Coal Elevators (WPA) by Hyman Joseph Warsager

Coal Elevators (WPA) by Hyman Joseph Warsager

Coal Elevators (WPA)

Hyman Joseph Warsager

Title

Coal Elevators (WPA)

 
Artist
Year
c. 1937  
Technique
etching 
Image Size
5 x 6 7/8" platemark 
Signature
pencil, lower right 
Edition Size
fewer than 28 impressions 
Annotations
titled in pencil, lower center 
Reference
not listed in the GSA WPA book; Metropolitan Museum acc. no. 43.33.368 
Paper
ivory wove Rives 
State
published 
Publisher
New York WPA 
Inventory ID
AFAE130 
Price
$325.00 
Description

This etching was published by the NYC WPA/FAP. The Works Progress Administration (renamed in 1939 as the Work Projects Administration; WPA) was the largest and most ambitious American New Deal agency, employing millions of unemployed people (mostly unskilled men) to carry out public works projects, including the construction of public buildings and roads. In a much smaller but more famous project, Federal Project Number One, the WPA employed musicians, artists, writers, actors and directors in large arts, drama, media, and literacy projects.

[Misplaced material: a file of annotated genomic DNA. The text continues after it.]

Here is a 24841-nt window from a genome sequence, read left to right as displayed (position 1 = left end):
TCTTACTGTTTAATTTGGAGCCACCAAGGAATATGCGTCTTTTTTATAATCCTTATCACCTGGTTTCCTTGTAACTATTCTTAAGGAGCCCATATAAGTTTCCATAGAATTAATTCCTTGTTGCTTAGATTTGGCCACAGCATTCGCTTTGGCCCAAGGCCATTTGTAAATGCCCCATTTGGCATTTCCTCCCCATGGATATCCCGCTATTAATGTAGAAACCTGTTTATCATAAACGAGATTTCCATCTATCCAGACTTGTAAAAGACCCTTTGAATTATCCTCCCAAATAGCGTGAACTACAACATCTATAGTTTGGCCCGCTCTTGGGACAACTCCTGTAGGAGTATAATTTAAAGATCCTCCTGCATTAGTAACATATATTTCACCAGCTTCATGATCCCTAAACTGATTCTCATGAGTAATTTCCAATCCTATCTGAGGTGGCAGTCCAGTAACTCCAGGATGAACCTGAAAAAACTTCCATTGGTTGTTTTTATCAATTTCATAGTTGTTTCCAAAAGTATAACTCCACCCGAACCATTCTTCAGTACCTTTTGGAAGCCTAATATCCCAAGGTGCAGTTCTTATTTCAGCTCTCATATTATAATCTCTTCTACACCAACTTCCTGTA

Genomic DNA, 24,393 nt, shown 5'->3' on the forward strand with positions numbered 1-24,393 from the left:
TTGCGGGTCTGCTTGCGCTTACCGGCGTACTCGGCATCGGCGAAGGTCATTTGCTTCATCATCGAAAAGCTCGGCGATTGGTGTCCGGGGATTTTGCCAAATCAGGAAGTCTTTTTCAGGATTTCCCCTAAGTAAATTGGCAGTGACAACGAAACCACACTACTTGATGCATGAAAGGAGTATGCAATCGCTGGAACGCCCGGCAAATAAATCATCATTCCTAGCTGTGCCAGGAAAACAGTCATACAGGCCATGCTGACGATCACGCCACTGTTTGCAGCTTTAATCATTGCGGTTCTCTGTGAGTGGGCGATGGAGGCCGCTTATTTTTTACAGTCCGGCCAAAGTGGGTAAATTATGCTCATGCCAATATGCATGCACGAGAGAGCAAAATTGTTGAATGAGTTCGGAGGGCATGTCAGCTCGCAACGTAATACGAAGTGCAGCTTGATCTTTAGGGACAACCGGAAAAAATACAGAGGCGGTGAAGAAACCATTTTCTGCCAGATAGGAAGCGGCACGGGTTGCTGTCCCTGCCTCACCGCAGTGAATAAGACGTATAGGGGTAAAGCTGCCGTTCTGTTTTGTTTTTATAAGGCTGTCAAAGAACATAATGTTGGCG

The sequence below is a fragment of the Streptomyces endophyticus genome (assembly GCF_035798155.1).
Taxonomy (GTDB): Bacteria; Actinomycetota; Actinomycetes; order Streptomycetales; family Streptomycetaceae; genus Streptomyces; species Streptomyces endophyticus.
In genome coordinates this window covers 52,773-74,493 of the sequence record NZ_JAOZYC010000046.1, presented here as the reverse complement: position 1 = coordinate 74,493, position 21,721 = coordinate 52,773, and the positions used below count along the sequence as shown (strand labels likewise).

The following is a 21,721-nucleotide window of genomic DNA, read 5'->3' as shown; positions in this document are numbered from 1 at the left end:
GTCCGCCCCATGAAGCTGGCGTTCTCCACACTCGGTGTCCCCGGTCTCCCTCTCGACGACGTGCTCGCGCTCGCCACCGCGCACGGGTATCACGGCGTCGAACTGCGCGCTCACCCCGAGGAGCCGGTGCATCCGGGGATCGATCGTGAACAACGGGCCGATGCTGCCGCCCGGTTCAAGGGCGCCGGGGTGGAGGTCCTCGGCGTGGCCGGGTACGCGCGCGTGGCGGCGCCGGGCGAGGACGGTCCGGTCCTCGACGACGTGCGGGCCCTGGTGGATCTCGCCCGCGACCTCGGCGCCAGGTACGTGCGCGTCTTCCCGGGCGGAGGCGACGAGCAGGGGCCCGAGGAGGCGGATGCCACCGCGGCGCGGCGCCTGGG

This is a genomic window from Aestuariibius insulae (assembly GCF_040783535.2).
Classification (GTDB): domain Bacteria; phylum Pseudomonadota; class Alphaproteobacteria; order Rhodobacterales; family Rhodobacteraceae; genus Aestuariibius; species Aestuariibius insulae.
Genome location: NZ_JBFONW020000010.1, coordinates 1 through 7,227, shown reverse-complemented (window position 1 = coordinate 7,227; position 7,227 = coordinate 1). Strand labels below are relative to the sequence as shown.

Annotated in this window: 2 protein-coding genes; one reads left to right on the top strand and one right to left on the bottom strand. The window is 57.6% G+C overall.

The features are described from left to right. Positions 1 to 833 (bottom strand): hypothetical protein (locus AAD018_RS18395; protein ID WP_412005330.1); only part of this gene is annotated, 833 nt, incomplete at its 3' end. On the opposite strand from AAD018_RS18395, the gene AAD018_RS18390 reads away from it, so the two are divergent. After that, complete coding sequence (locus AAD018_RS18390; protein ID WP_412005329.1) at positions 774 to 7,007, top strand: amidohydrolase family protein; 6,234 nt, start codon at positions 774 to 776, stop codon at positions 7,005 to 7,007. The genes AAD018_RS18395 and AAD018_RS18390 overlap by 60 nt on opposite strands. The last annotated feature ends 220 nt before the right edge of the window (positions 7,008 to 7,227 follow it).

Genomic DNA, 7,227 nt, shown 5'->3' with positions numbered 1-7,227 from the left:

Many of the East Coast WPA artists were Social Realists who delved into the human condition, pointing out the problems the common man was facing during the Great Depression of the mid 1930s.

In this small etching Warsager packs a world of symbolism. The teetering coal elevator is set to receive coal from a train. The coal was emptied through the floor of the car into a pit, where it was mechanically raised and dumped into the elevated bins. Later on, using sluice gates, the coal could be loaded into wagons and/or trucks. The train belches smoke into the air. The air itself seems to be saturated with small particulates, perhaps coal dust, and the sky is overcast. The foliage in the foreground seems to be a huge beast with a gaping sharp toothed maw. A desolate place that has but one finite function.